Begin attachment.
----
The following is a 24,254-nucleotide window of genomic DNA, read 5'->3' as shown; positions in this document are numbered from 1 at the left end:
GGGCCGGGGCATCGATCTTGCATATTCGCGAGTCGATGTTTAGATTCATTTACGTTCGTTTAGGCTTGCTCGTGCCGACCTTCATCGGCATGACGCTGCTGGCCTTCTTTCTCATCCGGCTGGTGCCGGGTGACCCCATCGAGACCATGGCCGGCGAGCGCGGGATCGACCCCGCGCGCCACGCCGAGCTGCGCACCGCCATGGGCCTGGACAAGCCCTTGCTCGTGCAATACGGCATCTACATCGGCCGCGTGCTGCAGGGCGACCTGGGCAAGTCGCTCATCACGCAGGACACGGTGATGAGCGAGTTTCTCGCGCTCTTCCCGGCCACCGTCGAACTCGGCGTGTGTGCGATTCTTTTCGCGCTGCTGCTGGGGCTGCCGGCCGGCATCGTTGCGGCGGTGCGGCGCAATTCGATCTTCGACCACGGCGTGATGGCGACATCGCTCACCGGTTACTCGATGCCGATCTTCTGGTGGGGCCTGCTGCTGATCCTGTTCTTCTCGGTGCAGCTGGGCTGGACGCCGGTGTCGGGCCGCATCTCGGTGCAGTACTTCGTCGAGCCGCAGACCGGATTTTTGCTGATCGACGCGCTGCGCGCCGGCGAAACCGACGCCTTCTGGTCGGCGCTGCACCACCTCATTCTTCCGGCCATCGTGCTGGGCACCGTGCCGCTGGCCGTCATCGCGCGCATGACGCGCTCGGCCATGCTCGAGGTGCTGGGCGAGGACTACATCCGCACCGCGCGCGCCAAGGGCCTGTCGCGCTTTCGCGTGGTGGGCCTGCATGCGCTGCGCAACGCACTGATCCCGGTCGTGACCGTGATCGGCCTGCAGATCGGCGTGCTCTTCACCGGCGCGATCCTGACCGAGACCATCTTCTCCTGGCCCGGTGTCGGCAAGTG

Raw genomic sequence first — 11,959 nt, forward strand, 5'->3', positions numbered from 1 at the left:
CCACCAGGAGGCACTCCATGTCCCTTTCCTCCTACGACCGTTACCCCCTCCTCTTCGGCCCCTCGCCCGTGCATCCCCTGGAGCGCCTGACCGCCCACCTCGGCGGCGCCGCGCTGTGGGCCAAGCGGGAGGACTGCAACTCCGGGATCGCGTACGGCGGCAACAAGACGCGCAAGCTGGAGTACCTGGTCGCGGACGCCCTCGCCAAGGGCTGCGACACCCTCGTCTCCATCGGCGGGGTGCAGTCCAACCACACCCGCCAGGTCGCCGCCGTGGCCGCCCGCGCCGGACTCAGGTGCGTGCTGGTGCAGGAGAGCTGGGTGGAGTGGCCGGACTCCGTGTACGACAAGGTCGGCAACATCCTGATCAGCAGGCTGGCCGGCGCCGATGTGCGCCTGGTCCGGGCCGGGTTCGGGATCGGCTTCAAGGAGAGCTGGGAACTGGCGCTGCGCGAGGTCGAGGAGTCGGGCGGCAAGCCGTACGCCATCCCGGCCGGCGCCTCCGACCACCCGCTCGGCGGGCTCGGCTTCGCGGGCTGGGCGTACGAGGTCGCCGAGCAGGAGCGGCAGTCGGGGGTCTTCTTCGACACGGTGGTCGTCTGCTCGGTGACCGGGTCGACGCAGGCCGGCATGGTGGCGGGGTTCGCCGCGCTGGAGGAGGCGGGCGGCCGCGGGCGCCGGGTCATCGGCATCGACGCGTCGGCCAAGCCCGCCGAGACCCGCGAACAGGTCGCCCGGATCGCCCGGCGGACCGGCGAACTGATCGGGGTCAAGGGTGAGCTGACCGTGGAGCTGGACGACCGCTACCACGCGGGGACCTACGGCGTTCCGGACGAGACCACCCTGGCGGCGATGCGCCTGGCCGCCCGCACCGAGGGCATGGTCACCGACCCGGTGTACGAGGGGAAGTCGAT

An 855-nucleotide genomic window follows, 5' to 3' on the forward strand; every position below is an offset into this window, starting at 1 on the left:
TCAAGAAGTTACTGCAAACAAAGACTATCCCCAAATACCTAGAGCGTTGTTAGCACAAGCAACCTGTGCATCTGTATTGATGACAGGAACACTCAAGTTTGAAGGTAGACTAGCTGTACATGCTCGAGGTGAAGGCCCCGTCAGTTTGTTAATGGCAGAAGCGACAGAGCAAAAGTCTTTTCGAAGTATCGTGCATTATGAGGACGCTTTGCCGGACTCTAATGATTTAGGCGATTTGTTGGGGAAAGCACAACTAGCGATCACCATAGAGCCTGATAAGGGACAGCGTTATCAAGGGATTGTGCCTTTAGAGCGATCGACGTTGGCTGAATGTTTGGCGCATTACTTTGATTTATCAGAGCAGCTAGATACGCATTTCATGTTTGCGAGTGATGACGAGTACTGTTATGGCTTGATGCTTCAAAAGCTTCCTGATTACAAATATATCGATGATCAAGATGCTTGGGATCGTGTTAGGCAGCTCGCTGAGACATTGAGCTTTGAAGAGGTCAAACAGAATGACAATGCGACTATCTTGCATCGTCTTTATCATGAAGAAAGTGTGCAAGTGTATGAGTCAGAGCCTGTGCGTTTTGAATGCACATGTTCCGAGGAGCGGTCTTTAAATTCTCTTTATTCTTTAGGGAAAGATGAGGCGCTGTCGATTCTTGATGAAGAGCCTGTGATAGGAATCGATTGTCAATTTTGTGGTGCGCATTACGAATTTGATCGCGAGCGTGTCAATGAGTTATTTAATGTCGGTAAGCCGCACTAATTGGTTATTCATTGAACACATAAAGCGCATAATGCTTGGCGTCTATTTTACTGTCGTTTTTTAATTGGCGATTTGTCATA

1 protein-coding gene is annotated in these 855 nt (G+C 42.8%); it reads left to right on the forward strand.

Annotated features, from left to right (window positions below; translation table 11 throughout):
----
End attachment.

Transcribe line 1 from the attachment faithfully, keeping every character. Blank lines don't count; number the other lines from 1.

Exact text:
The following is a 24,254-nucleotide window of genomic DNA, read 5'->3' as shown; positions in this document are numbered from 1 at the left end: